After a long, strange, fearful, exhausting year, many people can’t wait to say sayonara to 2016. It was a year of the zika emergency, the Flint water crisis, the Orlando terrorist attack, the deaths of many beloved celebrities and prominent politicians, the hottest ever recorded summer, attacks on police officers and the nastiest election race in recent memory, complete with Russian hacking. It was an election year where politicians forgot how politics works, pollsters forgot how polls work and pundits forgot how predictions work. “Populism”, “post-truth” and “political correctness” were buzzwords. Fake news sites, red cap sales and proud deplorables grew in unprecedented numbers. And what is there to show for it all at the end of the year? A great internal divide, a diminished external standing and a lot of bruised feelings.
Sounds pretty depressing huh? Well for those (precious few) who were paying attention, this year’s political upheavals were a long time coming, seeded out of globalization, mass migration and the rise of the digital age, and liberally watered by the 2008 financial crisis. It was characterized by a growing resentment of the increasing inequality between rich and working classes and a growing distrust of authority in general and elitist politicians and journalists in particular. And it grew in strength thanks to the power of social media and the growing polarization of the opinionated masses.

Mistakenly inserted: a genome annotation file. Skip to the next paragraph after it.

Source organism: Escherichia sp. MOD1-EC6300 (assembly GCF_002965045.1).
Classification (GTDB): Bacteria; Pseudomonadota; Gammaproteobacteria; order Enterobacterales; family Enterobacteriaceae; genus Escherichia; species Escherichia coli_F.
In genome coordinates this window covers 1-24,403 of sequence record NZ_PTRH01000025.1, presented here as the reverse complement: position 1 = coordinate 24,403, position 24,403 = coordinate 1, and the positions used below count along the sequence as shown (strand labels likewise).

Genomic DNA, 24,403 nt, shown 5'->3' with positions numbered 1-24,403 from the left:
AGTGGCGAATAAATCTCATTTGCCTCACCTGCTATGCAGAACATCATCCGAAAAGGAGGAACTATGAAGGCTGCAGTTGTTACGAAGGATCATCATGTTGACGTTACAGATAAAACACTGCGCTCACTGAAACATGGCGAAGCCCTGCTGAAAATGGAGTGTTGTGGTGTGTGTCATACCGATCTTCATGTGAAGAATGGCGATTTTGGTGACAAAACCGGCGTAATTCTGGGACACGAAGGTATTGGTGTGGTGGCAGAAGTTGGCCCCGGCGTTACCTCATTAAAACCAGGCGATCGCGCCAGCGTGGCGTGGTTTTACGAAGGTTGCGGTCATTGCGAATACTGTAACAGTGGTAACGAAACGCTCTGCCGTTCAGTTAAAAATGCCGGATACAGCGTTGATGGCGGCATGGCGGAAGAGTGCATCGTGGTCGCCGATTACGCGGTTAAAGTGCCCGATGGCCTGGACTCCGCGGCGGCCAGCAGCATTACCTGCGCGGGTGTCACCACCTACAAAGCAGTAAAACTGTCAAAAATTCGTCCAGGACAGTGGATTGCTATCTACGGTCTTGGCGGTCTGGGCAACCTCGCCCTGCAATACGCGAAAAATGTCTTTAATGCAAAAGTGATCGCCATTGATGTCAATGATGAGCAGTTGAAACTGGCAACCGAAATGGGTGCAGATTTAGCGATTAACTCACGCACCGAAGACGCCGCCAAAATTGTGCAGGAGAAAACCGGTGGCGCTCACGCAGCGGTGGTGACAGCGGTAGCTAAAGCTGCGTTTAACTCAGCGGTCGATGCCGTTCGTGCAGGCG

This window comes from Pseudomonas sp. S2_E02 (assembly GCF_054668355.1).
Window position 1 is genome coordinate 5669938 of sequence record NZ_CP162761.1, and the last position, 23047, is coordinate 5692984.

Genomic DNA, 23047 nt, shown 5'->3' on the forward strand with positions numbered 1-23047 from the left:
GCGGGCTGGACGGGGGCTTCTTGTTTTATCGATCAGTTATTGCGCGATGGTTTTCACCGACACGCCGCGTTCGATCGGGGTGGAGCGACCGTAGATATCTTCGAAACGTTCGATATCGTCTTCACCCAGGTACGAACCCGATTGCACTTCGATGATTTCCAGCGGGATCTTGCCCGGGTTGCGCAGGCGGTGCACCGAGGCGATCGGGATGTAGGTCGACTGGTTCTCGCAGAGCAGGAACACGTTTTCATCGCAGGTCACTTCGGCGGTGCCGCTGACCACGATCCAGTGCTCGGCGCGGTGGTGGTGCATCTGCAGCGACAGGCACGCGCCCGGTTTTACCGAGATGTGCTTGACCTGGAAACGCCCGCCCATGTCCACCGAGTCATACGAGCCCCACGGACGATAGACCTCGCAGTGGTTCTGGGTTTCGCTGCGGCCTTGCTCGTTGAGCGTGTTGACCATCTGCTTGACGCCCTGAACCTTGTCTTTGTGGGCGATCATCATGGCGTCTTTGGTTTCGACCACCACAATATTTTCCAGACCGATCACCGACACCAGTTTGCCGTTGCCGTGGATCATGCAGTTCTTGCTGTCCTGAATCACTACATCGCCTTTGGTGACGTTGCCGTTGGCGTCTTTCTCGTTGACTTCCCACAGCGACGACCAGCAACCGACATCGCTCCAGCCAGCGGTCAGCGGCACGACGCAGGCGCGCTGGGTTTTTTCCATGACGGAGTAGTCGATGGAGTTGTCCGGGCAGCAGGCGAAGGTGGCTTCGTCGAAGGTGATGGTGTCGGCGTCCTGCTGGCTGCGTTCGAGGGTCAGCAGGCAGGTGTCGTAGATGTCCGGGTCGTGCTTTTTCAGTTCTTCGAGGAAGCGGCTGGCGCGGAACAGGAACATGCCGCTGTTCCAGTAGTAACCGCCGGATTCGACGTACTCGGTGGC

Surely it’s time turn our backs and party like it’s 2017, you say? Well there are still plenty of ups and downs to come in the New Year – starting with the presidential inauguration of the most divisive man in the country. So what should everyone take away from 2016, you ask? Mostly it’s important to remember that wounds take a long time to heal, but for the sake of the country and its people the divides between classes, parties, demographics, sexes and individuals must be bridged. It will happen faster if the bridges are built by those at the top, which means taking concrete steps to show that all sides are being heard and action is underway to address as many issues as possible that are important to them. And those people should remember that to “live in freedom one must grow used to a life full of agitation, change and danger”. 2016 is dead. Long live 2017.
Movie for your mood: The Year of Living Dangerously